Astronomy 130L: Astronomy II LAB

Section 4, Spring 2014


Lab Day:  Thursday

Location: Rita Liddy Hollings Science Center, Room 125

Time: 7:00-10:00 PM (section 4)



Lab Instructor: Dr. George Chartas

Office: 129 RHSC

Office hours: TR  10:00am-11:15 am

Phone: (843) 953-3609



A preliminary outline of the course can be found at the SCHEDULE website. Some of this material is subject to change and this site will be constantly up-dated so please check it before each class.



Required materials:

You will need :

a)   The College of Charleston Astronomy Lab manual (you may purchase it from SAS-E Ink located on 219 Calhoun Str., Charleston),

a)   A scientific calculator capable of computing exponential functions.



Course Objectives:

One of the goals of this class in combination with the associated lecture is to reveal to you some of the wonders of our cosmos.  You will learn how the scientific method is used to explain the underlying causes behind astrophysical phenomena. The lab activities will provide a hands-on approach to better understand the material taught in the astronomy 130 lectures.

Specifically, in Astronomy 130 Lab, students will learn about black body curves, find out how emission spectra are created, confirm the law of reflection, learn about and operate telescopes,  use parallax to compute the distance to an object, observe the different colors of stars, learn about spectral classification, learn about the Sun, use magnitudes to compute the distance to objects, learn to use the Hertzsprung-Russell diagram, learn about eclipsing and spectroscopic binary stars, identify the morphology of galaxies and verify the expansion of our Universe.

Astronomy 130 will also improve several general skills that will be useful for students. In particular, the lab will enhance studentŐs teamwork skills, students will learn the basics of collecting, analyzing and presenting scientific data, use simple statistics to analyze data, learn how to interpret data, improve on computer skills and learn about telescope calibration.

I recommend that you review the material before it is presented in class. This will help you to better understand the concepts and enjoy the class.



General Education Student Learning Outcomes:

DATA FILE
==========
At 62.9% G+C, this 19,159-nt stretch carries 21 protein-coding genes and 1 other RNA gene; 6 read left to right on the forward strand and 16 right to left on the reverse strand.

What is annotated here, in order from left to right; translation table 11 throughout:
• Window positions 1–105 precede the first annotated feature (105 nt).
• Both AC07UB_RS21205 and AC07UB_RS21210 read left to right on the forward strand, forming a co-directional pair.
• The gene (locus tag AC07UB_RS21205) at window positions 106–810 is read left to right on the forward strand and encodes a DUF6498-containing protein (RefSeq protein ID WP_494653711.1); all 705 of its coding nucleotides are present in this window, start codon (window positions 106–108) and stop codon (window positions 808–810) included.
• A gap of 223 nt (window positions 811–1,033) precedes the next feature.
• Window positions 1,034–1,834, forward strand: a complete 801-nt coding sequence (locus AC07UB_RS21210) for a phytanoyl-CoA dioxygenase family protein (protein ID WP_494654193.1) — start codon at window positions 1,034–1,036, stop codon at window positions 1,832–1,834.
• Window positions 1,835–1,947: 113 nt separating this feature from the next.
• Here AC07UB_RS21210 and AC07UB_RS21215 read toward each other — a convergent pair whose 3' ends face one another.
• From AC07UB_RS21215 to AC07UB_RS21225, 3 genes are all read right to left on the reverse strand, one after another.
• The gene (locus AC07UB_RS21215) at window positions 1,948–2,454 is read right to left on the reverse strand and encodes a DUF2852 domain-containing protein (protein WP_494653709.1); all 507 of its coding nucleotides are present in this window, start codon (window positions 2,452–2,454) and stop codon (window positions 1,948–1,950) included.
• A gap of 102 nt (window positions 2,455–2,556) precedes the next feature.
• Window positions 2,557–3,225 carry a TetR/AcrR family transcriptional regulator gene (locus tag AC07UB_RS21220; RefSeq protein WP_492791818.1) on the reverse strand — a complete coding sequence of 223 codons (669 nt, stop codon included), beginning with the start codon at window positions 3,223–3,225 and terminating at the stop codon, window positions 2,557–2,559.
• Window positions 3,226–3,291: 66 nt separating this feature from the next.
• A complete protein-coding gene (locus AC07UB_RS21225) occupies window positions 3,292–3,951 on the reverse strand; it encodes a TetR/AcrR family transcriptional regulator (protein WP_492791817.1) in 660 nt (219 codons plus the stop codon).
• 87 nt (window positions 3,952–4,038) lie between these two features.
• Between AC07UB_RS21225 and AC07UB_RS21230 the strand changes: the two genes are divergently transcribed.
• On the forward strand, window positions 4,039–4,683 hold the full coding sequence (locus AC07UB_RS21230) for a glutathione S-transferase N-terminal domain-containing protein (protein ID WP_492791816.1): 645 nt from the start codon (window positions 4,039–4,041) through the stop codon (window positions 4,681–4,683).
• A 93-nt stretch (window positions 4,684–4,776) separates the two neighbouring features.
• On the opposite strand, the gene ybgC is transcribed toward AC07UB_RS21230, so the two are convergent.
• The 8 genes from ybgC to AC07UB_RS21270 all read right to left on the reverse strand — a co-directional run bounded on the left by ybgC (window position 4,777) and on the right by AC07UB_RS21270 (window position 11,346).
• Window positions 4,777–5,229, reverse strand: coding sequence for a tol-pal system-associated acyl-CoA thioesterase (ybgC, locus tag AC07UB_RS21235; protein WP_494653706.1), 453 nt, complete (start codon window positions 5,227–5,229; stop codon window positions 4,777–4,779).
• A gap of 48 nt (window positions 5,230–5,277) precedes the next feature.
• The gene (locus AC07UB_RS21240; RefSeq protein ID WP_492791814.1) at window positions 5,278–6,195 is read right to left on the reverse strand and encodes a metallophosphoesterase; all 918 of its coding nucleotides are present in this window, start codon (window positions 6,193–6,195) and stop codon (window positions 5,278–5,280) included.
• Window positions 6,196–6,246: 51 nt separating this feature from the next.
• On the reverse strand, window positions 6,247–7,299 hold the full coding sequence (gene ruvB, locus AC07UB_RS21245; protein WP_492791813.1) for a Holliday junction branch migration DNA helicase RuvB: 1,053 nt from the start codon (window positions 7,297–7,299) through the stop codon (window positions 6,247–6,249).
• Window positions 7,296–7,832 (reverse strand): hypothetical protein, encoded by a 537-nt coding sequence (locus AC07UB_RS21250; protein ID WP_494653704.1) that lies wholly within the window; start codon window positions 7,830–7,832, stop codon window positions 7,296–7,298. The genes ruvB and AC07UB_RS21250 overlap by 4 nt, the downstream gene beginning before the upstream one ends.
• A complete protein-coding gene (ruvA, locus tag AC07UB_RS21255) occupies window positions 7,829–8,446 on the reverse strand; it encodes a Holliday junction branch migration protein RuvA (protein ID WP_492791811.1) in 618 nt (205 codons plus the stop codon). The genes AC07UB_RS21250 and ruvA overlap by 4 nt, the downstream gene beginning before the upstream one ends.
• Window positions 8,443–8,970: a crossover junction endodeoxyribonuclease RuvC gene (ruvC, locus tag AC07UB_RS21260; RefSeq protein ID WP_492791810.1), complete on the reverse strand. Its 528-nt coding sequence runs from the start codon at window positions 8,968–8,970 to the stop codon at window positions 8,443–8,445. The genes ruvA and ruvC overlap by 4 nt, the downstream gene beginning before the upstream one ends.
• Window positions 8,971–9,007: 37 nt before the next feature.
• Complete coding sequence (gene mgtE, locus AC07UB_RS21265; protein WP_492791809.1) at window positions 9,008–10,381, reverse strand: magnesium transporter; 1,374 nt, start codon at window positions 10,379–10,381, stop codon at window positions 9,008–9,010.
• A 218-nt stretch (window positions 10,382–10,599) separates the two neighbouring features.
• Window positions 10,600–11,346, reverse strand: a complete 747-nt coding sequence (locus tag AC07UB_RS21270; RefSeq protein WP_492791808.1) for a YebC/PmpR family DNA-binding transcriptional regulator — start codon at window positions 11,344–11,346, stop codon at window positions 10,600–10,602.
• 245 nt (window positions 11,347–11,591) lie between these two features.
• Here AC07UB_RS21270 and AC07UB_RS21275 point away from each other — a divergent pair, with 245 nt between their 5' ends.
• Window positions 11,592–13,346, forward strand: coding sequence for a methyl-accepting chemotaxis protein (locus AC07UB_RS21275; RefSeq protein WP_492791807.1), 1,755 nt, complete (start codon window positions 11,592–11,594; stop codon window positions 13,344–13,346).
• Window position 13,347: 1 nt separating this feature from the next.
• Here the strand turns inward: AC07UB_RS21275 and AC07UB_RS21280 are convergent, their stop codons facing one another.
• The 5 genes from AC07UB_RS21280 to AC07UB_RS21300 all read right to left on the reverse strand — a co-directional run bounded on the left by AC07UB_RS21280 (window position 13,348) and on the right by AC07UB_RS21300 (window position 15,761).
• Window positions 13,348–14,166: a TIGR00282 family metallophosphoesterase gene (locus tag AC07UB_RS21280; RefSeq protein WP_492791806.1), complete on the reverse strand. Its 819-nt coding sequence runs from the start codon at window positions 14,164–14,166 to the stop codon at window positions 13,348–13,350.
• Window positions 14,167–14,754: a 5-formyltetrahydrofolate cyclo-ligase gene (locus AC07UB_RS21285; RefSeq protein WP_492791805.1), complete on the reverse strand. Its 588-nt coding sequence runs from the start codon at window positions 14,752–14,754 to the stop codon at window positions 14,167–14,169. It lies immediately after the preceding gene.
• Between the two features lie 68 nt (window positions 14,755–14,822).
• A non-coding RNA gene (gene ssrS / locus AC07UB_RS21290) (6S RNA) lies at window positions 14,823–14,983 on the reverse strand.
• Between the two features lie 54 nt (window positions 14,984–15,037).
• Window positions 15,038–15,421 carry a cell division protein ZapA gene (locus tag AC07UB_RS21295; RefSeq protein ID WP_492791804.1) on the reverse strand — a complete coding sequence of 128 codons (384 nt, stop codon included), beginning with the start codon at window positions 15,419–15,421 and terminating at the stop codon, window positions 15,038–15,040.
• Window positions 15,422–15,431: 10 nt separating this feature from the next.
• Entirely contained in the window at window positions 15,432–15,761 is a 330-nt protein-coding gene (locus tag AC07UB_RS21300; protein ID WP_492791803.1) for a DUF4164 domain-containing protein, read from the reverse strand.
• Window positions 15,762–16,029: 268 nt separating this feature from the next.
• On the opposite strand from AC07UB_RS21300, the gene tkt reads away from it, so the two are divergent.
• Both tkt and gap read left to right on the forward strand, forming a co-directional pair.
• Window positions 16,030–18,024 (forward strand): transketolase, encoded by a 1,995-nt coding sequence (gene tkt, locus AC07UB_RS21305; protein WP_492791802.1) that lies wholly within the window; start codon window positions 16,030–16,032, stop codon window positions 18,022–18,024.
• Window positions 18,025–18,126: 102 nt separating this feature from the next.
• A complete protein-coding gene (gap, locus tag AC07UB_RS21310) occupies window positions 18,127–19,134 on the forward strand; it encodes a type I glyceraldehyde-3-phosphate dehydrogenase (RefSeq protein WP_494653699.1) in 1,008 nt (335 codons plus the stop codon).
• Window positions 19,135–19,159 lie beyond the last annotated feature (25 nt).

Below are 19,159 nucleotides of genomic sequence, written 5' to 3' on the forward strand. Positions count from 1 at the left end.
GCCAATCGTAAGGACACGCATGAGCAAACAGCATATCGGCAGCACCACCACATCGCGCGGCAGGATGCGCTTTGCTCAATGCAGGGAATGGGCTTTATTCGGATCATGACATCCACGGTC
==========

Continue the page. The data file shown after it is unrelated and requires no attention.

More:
1. Students apply physical/natural principles to analyze and solve problems.

2. Students develop an understanding of the impact that science has on society.


A more detailed description of the learning outcomes and objectives of this course are included in Learning Outcomes.





It is important that you attend every lab since there are only 13 labs per semester and each one therefore carries a significant fraction of your grade. Also missing a lab will make it difficult for you to understand and carry out upcoming labs. In case of a documented emergency you can miss up to one lab. Any additional missed labs will count against your grade.



Grades will be curved to account for the varying difficulty level of labs and quizzes. You will be graded for each lab. Labs reports will be completed and handed in before you leave. I will indicate which lab reports you may collaborate on and for which ones I expect you to complete individually. Collaboration is not allowed on quizzes. Your number grade will be converted into a letter grade as follows.
































Special Needs:

If you have any special needs or disabilities that might require special arrangements to be made for any aspect of this course, please let me know at the beginning of the semester or as soon as you become aware of them.

Class Policies:

Cellular technology:  Please respect your classmates and keep your cellular devices off or in vibrate mode.


Violations of the College of Charleston Honor Code (including cheating or attempted cheating) will be referred to the Office of Student Affairs for adjudication. Examples of cheating include copying quiz answers and using cellular technology to communicate information during a quiz.